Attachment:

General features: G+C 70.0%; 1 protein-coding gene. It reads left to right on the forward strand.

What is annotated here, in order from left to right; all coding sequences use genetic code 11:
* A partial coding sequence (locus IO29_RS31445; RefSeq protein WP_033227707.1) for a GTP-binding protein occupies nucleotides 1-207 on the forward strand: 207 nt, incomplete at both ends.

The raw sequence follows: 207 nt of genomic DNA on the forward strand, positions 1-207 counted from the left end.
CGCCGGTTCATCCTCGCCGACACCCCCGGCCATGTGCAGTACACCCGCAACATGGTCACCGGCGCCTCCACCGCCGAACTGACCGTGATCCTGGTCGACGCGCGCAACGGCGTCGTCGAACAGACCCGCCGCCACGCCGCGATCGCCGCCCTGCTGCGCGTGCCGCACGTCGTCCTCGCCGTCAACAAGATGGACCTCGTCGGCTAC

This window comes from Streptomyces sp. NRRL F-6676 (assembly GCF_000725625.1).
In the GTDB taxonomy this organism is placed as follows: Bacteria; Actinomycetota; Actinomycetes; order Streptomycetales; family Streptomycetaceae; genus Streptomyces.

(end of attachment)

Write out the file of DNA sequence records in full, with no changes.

General features: G+C 70.0%; 1 protein-coding gene. It reads left to right on the forward strand.

What is annotated here, in order from left to right; all coding sequences use genetic code 11:
* A partial coding sequence (locus IO29_RS31445; RefSeq protein WP_033227707.1) for a GTP-binding protein occupies nucleotides 1-207 on the forward strand: 207 nt, incomplete at both ends.

The raw sequence follows: 207 nt of genomic DNA on the forward strand, positions 1-207 counted from the left end.
CGCCGGTTCATCCTCGCCGACACCCCCGGCCATGTGCAGTACACCCGCAACATGGTCACCGGCGCCTCCACCGCCGAACTGACCGTGATCCTGGTCGACGCGCGCAACGGCGTCGTCGAACAGACCCGCCGCCACGCCGCGATCGCCGCCCTGCTGCGCGTGCCGCACGTCGTCCTCGCCGTCAACAAGATGGACCTCGTCGGCTAC

This window comes from Streptomyces sp. NRRL F-6676 (assembly GCF_000725625.1).
In the GTDB taxonomy this organism is placed as follows: Bacteria; Actinomycetota; Actinomycetes; order Streptomycetales; family Streptomycetaceae; genus Streptomyces.